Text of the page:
Fifth round (161st) – DE Charles Omenihu, Texas

Omenihu: “They’re going to get along, athletic defensive lineman that can play inside and out, and a guy that’s going to be a sponge to J.J. (Watt), Jadeveon (Clowney) and Deshaun (Watson). Deshaun’s been a big homie, too. So, just surround myself with guys who know what to do, have been around the game and have been successful.”

Gaine: “The first thing that stands out when you see him from the physical profile is his size and length. Very tall, very long, very athletic, has mobility, can play sideline to sideline, but it’s his versatility in jobs, in terms of the alignments. There’s really not one strict position that he can play, like, ‘He has to do this job.’”

Sixth round (195th) – CB Xavier Crawford, Central Michigan

Crawford: “I’m man-to-man. I want to see you versus me and I want to see what you’re going to do on me.”

Gaine: “He’s 5'11, 190 pounds, ran 4.37 (40-yard) coming out. He gives you more position versatility, maybe, to play outside and inside. Both guys (along with Lonnie Johnson) will obviously add speed, range, athleticism, mobility and obviously fourth down is critically important to any skill position. So, we’re pleased to have the opportunity to get him in the sixth round.”

Seventh round (220th) – FB Cullen Gillaspia, Texas A&M

Gillaspia: “I could not ask for a better situation. I talked to Brian Gaine, Coach (Brad) Seely, the running backs coach and all the staff and I said, ‘Hey, I’m a hometown kid. I’ve been Houston Texan since day one. They were my favorite team growing up. I’ve seen everyone. This is where I want to be. Houston is home. I hope y’all pick me. Don’t make me go to a division rival and make me play against you. I’m ecstatic to be here and I could not be happier to be a Houston Texan.”

O’Brien: “We’ll start him off on offense as a fullback and he was an excellent special team player there, also. Was the 12th man at Texas A&M. I think everybody understands what that means there. Came to our local pro day. Our scouts did an awesome job getting him into our local pro day. We’re excited to be able to add him to our team – and he’s from Katy.”

Notes/Overview:

First-round pick Howard and second-round selection Scharping are likely to be looked at as the starting offensive tackles of the future. It’s possible, even likely, that neither is a starter as the season begins, though the Texans believe and should hope that each is part of the starting 2020 lineup.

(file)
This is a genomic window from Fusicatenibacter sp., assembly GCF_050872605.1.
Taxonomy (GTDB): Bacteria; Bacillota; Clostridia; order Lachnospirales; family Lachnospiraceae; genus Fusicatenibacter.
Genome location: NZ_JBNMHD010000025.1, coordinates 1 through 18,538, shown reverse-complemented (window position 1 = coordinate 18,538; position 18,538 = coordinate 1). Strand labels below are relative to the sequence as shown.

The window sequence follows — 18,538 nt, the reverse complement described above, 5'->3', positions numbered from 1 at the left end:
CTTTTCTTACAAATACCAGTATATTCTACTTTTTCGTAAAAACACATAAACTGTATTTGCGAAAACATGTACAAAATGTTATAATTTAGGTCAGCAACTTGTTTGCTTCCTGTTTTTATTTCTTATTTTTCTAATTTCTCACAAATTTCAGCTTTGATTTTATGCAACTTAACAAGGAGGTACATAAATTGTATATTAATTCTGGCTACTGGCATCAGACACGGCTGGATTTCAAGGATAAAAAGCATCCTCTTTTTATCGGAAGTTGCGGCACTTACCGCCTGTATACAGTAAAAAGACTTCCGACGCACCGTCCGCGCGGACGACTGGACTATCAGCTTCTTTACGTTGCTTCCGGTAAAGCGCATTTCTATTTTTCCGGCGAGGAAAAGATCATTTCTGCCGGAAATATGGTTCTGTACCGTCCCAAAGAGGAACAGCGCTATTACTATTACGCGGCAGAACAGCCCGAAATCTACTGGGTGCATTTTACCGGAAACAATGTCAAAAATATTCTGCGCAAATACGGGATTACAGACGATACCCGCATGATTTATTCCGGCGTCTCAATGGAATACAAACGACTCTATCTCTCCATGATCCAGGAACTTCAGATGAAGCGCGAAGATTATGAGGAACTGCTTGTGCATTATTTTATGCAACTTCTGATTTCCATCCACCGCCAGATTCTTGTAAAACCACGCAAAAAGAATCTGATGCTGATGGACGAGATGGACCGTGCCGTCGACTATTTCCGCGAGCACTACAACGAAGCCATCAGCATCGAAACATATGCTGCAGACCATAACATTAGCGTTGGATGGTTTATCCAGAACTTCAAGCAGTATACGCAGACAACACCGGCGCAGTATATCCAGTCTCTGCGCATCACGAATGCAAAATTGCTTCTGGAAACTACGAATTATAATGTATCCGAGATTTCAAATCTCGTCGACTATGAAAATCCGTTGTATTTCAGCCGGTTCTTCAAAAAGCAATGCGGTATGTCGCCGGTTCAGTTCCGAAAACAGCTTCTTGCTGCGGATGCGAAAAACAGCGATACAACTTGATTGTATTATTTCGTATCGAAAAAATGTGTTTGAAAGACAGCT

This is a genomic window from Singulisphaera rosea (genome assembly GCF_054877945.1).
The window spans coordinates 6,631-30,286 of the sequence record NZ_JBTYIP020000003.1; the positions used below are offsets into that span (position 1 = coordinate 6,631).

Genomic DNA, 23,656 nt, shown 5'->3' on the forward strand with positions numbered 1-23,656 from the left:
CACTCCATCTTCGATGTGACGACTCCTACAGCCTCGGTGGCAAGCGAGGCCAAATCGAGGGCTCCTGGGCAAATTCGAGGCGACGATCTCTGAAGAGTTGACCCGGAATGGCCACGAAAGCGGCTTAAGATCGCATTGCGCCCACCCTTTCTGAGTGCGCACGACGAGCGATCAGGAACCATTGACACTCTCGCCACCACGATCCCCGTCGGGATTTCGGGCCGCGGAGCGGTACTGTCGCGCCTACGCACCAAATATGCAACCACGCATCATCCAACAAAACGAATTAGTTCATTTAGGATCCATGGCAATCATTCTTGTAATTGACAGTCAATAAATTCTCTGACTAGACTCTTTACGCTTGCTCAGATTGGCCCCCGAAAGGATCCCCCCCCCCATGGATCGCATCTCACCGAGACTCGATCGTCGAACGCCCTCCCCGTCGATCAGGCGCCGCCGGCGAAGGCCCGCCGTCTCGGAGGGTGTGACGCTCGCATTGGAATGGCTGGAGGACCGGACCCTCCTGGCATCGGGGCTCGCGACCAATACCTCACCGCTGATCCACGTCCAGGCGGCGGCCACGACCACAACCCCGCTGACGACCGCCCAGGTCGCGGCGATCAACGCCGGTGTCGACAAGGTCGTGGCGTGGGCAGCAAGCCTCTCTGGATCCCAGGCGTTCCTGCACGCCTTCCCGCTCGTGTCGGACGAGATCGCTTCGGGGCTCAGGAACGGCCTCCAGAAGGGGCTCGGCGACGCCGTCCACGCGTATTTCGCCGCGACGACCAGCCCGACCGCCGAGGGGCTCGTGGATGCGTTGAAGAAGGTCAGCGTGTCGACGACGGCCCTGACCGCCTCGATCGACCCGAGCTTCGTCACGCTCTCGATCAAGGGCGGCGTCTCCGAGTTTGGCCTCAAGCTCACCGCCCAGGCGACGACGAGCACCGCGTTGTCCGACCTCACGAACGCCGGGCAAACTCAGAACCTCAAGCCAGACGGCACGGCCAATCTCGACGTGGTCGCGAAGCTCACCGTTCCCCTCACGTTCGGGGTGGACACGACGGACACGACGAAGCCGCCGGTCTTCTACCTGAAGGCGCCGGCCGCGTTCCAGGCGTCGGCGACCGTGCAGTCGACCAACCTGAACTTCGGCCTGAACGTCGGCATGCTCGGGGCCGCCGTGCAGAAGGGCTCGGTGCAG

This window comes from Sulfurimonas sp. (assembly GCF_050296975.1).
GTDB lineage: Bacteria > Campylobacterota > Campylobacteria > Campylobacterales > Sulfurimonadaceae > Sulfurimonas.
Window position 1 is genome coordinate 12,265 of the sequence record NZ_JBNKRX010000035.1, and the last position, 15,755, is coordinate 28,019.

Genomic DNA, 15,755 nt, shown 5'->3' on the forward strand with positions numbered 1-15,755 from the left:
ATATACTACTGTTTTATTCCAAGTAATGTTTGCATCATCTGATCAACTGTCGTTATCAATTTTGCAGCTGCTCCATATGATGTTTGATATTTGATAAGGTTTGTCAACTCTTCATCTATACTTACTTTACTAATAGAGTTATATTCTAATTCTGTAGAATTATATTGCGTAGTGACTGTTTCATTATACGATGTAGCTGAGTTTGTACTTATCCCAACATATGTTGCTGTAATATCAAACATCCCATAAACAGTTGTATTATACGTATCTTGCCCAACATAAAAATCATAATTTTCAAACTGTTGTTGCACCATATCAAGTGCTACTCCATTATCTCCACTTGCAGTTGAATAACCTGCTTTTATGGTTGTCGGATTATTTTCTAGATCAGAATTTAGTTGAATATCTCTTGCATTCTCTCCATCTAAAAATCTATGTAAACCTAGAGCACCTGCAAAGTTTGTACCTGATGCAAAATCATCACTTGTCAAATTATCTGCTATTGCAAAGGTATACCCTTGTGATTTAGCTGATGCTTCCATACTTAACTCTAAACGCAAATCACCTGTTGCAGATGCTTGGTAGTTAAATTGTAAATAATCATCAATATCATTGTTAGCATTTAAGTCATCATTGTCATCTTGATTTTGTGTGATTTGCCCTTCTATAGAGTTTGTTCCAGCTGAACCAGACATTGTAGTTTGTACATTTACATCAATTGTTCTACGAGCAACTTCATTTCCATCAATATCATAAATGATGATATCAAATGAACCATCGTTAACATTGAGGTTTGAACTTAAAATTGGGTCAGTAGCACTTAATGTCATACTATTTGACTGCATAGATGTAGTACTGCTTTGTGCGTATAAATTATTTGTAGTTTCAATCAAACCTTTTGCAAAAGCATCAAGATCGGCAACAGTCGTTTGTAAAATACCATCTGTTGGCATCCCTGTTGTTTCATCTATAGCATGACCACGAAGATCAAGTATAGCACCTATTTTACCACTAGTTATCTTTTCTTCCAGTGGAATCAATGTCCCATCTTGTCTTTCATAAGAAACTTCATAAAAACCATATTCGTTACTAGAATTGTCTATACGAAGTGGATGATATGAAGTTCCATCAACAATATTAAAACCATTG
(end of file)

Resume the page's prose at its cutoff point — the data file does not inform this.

After a tough upbringing in Gary, Indiana, second-round pick Johnson bounced through several stops since high school before finishing at Kentucky and comes to Houston with enormous potential but lots of work to do to reach it.

Tight end Warring is the third tight end drafted in the last two seasons and the team signed veteran tight end Darren Fells this offseason. He played just one season of high school football and excelled at water polo, basketball, cross country, soccer, tennis and swimming. One more note on Warring – his full name is Kahale Kuio Kalani Michael Wodehouse Warring.

Longhorns defensive end Omenihu said he feels like there are some similarities with O’Brien and Longhorns head coach Tom Herman. Also said he’ll be playing with some purpose this season. 

“I’ve had this chip on my shoulder since I was playing ball. My chip on my shoulder is not even a chip, it’s a boulder. I’m definitely going to come in, head down, ready to work. Like I said, ready to earn my stripes and do everything I need to do to contribute on this team,” Omenihu said.

Cornerback Xavier Crawford will have an opportunity to earn time as a nickel corner, but will definitely be looked at to contribute on special teams. Like fellow cornerback Johnson, he made multiple stops since high school, starting his career at Oregon State before finishing up at Central Michigan.

Gillaspia, the walk-on earned the 12th man jersey and wore that proudly for 39 games over his last three seasons. He was a special team star with the Aggies for four seasons, but he added fullback to his duties and his most memorable moment came in his final game in the Tax Slayer bowl when he became the first 12th man to ever score a touchdown. He took a handoff 12 yards into the end zone for the final score of the Aggies' 52-13 season-ending win.